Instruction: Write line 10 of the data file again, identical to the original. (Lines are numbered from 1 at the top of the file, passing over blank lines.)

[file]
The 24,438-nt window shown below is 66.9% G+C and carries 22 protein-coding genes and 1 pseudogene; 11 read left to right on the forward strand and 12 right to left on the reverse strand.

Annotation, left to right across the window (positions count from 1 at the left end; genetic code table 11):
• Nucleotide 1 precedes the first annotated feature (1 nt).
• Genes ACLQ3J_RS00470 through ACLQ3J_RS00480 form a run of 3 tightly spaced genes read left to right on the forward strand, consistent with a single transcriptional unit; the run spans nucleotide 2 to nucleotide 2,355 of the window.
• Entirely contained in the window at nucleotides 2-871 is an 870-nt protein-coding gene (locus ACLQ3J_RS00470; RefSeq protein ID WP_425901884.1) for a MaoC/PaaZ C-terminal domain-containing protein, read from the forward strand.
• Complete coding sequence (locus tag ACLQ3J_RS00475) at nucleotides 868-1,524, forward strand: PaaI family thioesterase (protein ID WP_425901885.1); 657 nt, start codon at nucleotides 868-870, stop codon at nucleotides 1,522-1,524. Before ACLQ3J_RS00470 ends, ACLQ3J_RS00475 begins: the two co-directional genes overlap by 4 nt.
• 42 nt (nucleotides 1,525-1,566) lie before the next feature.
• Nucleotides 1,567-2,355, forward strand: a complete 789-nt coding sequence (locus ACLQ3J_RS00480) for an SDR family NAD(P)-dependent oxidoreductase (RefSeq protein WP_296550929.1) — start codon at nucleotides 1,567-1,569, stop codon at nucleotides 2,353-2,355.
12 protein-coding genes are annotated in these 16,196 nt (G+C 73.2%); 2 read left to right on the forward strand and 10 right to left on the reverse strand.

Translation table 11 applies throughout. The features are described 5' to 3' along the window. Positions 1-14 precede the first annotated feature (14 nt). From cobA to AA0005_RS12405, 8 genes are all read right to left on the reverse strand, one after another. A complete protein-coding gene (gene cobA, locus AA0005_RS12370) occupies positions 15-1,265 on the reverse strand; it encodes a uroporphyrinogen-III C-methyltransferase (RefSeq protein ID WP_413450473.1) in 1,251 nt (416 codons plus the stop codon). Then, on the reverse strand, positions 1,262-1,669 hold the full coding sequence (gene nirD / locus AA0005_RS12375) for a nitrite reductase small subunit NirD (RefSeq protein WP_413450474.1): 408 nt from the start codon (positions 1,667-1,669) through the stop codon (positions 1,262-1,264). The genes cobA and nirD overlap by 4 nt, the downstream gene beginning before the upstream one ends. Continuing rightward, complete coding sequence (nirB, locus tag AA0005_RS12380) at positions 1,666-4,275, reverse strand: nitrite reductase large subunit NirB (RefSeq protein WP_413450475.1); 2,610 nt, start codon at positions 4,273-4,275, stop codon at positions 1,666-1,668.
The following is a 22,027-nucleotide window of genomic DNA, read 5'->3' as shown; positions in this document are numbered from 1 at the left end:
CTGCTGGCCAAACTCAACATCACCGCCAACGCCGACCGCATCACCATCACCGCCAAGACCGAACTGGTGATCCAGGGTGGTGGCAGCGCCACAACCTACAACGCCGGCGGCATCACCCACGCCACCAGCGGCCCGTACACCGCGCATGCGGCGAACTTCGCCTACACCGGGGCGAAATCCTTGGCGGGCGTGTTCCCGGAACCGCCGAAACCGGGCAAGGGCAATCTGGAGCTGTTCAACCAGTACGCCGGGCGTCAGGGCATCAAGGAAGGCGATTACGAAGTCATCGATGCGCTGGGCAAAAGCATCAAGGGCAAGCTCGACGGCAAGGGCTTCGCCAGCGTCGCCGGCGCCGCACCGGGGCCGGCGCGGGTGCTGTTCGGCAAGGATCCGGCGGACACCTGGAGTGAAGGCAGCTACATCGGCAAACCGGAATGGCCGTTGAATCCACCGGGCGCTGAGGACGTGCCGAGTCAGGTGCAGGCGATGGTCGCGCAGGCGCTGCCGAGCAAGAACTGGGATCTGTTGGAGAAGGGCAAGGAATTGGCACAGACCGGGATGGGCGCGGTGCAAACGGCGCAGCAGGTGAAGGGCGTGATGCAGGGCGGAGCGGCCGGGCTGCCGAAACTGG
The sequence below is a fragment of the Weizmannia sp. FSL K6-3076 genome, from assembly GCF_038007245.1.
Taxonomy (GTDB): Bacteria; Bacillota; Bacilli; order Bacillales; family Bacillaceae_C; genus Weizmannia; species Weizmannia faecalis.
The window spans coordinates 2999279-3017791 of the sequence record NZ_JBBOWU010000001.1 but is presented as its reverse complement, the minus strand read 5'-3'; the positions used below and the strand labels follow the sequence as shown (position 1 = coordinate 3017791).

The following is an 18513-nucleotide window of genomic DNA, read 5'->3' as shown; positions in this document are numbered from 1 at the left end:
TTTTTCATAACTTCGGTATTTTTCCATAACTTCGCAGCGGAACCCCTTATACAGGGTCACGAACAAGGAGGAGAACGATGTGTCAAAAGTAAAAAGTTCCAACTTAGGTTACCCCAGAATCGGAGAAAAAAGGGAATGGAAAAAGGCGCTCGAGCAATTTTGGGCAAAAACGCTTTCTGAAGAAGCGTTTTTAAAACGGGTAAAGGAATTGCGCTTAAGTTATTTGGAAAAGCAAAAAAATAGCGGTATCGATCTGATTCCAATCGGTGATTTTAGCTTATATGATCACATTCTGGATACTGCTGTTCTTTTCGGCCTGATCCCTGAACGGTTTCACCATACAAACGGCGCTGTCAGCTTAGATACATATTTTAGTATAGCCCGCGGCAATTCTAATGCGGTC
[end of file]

Translation table 11 applies throughout. The features are described 5' to 3' along the window. Positions 1-14 precede the first annotated feature (14 nt). From cobA to AA0005_RS12405, 8 genes are all read right to left on the reverse strand, one after another. A complete protein-coding gene (gene cobA, locus AA0005_RS12370) occupies positions 15-1,265 on the reverse strand; it encodes a uroporphyrinogen-III C-methyltransferase (RefSeq protein ID WP_413450473.1) in 1,251 nt (416 codons plus the stop codon). Then, on the reverse strand, positions 1,262-1,669 hold the full coding sequence (gene nirD / locus AA0005_RS12375) for a nitrite reductase small subunit NirD (RefSeq protein WP_413450474.1): 408 nt from the start codon (positions 1,667-1,669) through the stop codon (positions 1,262-1,264). The genes cobA and nirD overlap by 4 nt, the downstream gene beginning before the upstream one ends. Continuing rightward, complete coding sequence (nirB, locus tag AA0005_RS12380) at positions 1,666-4,275, reverse strand: nitrite reductase large subunit NirB (RefSeq protein WP_413450475.1); 2,610 nt, start codon at positions 4,273-4,275, stop codon at positions 1,666-1,668.